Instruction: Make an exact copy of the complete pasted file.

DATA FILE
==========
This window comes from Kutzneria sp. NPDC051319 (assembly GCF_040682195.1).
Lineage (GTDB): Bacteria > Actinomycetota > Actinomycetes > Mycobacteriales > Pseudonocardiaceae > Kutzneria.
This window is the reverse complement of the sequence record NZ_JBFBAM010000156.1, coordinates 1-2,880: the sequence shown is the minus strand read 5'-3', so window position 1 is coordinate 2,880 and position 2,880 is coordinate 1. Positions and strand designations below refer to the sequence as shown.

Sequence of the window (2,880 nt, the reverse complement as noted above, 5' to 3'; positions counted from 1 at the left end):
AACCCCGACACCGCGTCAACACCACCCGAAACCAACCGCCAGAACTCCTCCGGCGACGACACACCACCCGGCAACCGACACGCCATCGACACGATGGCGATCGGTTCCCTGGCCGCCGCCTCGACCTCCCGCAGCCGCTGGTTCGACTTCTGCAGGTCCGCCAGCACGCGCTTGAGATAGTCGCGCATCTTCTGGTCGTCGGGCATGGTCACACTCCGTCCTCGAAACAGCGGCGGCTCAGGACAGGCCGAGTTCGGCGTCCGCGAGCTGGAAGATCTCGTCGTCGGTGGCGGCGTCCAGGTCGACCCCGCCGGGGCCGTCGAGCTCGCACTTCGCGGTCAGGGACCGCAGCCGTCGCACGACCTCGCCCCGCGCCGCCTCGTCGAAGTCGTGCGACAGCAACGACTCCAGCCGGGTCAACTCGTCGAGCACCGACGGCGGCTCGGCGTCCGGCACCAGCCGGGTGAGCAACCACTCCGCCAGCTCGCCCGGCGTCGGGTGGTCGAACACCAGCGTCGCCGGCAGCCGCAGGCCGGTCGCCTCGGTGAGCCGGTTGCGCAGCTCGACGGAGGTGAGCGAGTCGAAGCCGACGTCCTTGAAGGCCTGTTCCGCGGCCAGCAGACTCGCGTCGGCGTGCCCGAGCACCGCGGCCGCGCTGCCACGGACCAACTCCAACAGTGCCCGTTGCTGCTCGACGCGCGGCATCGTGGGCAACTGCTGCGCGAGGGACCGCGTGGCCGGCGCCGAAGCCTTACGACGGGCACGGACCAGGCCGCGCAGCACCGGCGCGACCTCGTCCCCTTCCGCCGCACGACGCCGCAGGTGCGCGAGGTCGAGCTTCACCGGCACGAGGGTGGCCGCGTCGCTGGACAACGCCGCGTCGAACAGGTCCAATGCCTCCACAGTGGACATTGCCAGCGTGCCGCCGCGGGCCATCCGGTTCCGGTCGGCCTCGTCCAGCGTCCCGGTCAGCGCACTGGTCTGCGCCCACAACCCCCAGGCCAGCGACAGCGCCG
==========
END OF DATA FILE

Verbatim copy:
This window comes from Kutzneria sp. NPDC051319 (assembly GCF_040682195.1).
Lineage (GTDB): Bacteria > Actinomycetota > Actinomycetes > Mycobacteriales > Pseudonocardiaceae > Kutzneria.
This window is the reverse complement of the sequence record NZ_JBFBAM010000156.1, coordinates 1-2,880: the sequence shown is the minus strand read 5'-3', so window position 1 is coordinate 2,880 and position 2,880 is coordinate 1. Positions and strand designations below refer to the sequence as shown.

Sequence of the window (2,880 nt, the reverse complement as noted above, 5' to 3'; positions counted from 1 at the left end):
AACCCCGACACCGCGTCAACACCACCCGAAACCAACCGCCAGAACTCCTCCGGCGACGACACACCACCCGGCAACCGACACGCCATCGACACGATGGCGATCGGTTCCCTGGCCGCCGCCTCGACCTCCCGCAGCCGCTGGTTCGACTTCTGCAGGTCCGCCAGCACGCGCTTGAGATAGTCGCGCATCTTCTGGTCGTCGGGCATGGTCACACTCCGTCCTCGAAACAGCGGCGGCTCAGGACAGGCCGAGTTCGGCGTCCGCGAGCTGGAAGATCTCGTCGTCGGTGGCGGCGTCCAGGTCGACCCCGCCGGGGCCGTCGAGCTCGCACTTCGCGGTCAGGGACCGCAGCCGTCGCACGACCTCGCCCCGCGCCGCCTCGTCGAAGTCGTGCGACAGCAACGACTCCAGCCGGGTCAACTCGTCGAGCACCGACGGCGGCTCGGCGTCCGGCACCAGCCGGGTGAGCAACCACTCCGCCAGCTCGCCCGGCGTCGGGTGGTCGAACACCAGCGTCGCCGGCAGCCGCAGGCCGGTCGCCTCGGTGAGCCGGTTGCGCAGCTCGACGGAGGTGAGCGAGTCGAAGCCGACGTCCTTGAAGGCCTGTTCCGCGGCCAGCAGACTCGCGTCGGCGTGCCCGAGCACCGCGGCCGCGCTGCCACGGACCAACTCCAACAGTGCCCGTTGCTGCTCGACGCGCGGCATCGTGGGCAACTGCTGCGCGAGGGACCGCGTGGCCGGCGCCGAAGCCTTACGACGGGCACGGACCAGGCCGCGCAGCACCGGCGCGACCTCGTCCCCTTCCGCCGCACGACGCCGCAGGTGCGCGAGGTCGAGCTTCACCGGCACGAGGGTGGCCGCGTCGCTGGACAACGCCGCGTCGAACAGGTCCAATGCCTCCACAGTGGACATTGCCAGCGTGCCGCCGCGGGCCATCCGGTTCCGGTCGGCCTCGTCCAGCGTCCCGGTCAGCGCACTGGTCTGCGCCCACAACCCCCAGGCCAGCGACAGCGCCG